The best communicators are committed to listening not only to the words, but also to the deeper meaning behind them, known as the “meta-message." One of the most valuable shifts in thinking you can make while listening is to move from an attitude of judgment to one of curiosity. For example, if a colleague is talking about why they approached a project in a certain way (that you disagree with), suspend judgment for awhile as you really listen with openness and curiosity. Ask yourself questions that begin with the phrase, “I wonder." As you listen to his explanation for his decision, you may realize that you did not have all the information you thought you did and might even learn something. And even if you decide to do things your way in the end, you’ll have given your colleague the respect of true listening that will ultimately make it easier to work together towards a common goal. 3. Voice your interest in advancement. Many earnest employees keep their nose to the grindstone producing quality work day after day, hoping to be recognized for their contributions. The lucky ones have managers who reward their achievements by helping them get promoted. Unfortunately, this is not always the case. Therefore, the first thing to do is make sure that your managers and other appropriate personnel know of your interest in advancement. Never make assumptions in this area. If you become aware of an opportunity for promotion, speak up, ask to be considered for the position, and take the necessary steps for application. 4. Be visible, be vocal. As a general rule, seek opportunities to interact regularly and serve as a liaison with other departments and work groups so that your name becomes known, especially to upper-management. During inter-departmental meetings, find opportunities to serve as chairperson or facilitator where appropriate. Yes, it may take more time, but if you’re serious about advancement, it is usually worth it. During these meetings it is crucial that you speak up when you have an important contribution to make and temporarily put aside any feelings of nervousness. Meetings, conferences and other industry events are also great opportunities for connecting with new people (or colleagues you may not know well) and letting them see other aspects of your personality. Since you’ve already impressed them with your technically savvy, put the shop talk aside during breaks and find out more about them. You may find that you share a passion for mountain biking, fine wines, or raising yaks! As you become known as more than just “that guy who works on the third floor," you will have added a new dimension to your relationship and it will help open doors if you need their support (or the support of their boss) on further projects or advancement. 5. Develop your public speaking skills. Fear of public speaking is the #1 fear among Americans, even ahead of fear of death. According to Jerry Seinfeld that means that at a funeral, you’d rather be in the casket than giving the eulogy! Your ability to speak on behalf of your company (or your department at an in-house meeting) will be a major step in putting you on the fast track for advancement. And you never know when an opportunity may arise. I have a client who rose quickly in her career when she stepped in at the last minute as the headline speaker at a conference when her boss became ill. Although some people are natural speakers, for most of us it is a learned skill. To increase your confidence and skills as a speaker, you may consider joining a Toastmasters groups or working with a communications coach to help you prepare for your public speaking opportunities. Advanced thinking for advancing your career. As with any skill, high-level communications is a learning process. Start paying more attention to your communications at work. If you are experiencing productive and enjoyable working relationships overall, that’s a step in the right direction. If your career is moving swiftly along, then you will know you’re on the right track. If you notice something is working, keep doing more of it. If it is not, forget that old saying that states that if at first you don’t succeed try, try again. The best advice I can give you is based on a quote from Albert Einstein: “Insanity is doing the same thing over and over and expecting a different result." Whether in your communications strategy or in your technical work, be willing to step outside your comfort zone and do things in a different way. With this strategy, you greatly increase your ability to take your career to a new level and achieve the professional results that you want. ?Barbara Zolty, 2006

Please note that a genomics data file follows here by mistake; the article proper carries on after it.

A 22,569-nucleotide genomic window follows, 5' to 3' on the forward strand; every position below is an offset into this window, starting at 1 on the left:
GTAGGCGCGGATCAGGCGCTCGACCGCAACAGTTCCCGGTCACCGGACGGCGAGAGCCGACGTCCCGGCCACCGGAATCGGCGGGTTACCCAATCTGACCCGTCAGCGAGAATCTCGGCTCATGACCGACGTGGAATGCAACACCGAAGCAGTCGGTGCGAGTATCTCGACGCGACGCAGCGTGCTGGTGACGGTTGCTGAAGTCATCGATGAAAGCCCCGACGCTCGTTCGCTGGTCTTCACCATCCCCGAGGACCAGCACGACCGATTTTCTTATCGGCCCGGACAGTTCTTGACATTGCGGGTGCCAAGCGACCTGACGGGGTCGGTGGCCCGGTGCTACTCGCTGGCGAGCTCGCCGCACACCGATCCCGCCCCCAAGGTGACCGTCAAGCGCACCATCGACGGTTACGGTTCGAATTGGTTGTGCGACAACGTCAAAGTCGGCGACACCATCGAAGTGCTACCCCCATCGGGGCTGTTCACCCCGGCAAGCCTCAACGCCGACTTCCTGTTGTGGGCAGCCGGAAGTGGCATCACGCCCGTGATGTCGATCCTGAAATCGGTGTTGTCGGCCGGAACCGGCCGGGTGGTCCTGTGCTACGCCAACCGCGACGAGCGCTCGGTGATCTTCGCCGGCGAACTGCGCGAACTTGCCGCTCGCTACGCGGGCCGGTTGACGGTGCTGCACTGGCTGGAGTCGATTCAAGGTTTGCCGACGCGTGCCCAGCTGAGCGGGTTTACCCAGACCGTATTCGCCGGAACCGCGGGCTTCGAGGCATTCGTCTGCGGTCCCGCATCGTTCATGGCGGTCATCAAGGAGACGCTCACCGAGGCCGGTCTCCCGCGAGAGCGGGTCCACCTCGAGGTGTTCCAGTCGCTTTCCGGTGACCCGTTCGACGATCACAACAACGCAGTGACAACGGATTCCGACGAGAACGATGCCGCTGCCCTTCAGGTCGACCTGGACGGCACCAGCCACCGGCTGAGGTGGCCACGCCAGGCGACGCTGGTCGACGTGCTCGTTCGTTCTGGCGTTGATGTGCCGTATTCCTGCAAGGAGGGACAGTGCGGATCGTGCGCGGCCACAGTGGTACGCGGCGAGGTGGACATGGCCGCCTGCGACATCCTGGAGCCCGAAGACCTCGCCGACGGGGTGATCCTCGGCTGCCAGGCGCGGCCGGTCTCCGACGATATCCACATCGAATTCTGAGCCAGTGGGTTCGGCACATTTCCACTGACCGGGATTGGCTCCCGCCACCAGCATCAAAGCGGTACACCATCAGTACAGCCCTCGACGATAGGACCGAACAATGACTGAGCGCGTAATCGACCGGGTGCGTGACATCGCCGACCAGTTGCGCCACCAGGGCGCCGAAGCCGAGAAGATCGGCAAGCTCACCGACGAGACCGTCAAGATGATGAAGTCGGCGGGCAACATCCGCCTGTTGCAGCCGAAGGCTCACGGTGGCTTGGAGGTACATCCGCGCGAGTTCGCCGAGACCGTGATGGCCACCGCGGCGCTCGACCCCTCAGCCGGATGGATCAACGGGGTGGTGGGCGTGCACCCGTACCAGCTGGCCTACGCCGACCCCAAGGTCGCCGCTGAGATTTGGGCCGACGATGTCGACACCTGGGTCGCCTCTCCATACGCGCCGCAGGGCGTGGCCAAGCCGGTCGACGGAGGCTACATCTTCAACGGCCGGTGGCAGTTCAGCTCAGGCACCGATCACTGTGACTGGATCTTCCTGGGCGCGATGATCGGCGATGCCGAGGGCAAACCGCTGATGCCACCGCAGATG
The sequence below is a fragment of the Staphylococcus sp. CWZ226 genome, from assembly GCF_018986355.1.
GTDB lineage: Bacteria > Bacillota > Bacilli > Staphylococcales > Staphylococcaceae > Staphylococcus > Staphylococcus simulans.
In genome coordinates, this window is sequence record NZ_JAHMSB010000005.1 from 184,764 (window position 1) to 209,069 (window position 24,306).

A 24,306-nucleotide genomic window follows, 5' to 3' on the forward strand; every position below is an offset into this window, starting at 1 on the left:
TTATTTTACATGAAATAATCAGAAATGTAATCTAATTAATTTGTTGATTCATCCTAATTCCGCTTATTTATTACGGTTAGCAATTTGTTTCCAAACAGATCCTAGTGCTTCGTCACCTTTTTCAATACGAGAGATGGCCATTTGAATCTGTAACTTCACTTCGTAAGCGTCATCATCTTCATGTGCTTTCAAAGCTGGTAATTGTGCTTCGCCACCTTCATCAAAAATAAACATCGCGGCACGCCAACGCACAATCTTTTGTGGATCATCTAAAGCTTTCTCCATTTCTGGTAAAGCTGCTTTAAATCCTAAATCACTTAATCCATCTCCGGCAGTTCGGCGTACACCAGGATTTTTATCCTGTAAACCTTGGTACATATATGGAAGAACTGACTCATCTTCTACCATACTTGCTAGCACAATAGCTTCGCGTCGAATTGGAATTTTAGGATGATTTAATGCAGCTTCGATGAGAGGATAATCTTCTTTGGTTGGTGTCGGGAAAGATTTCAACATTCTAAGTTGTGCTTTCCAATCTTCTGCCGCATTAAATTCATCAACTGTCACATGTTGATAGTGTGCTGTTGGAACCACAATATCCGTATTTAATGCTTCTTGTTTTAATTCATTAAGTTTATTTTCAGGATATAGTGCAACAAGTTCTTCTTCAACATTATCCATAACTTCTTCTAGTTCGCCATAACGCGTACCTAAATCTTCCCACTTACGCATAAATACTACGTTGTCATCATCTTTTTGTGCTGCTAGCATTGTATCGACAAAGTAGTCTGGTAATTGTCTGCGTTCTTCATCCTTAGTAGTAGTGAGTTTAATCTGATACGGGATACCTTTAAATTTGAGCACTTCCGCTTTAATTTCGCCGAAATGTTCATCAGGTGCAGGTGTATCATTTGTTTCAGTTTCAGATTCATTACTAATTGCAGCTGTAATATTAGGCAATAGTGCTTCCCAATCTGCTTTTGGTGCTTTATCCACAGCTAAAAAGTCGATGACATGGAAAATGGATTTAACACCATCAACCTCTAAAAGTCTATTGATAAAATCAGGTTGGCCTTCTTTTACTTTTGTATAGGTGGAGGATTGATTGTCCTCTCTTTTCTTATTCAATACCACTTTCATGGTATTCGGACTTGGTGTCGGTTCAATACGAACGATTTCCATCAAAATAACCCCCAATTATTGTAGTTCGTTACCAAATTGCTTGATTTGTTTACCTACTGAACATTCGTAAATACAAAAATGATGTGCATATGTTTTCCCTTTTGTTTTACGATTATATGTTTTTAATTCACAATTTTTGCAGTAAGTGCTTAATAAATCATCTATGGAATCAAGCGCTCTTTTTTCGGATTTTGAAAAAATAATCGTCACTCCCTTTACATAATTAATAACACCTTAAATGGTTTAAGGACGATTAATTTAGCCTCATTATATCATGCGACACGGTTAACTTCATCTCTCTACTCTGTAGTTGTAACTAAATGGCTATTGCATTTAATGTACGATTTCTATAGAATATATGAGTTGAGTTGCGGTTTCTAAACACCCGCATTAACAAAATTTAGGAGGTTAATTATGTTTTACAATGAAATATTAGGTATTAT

Careers and Job Hunting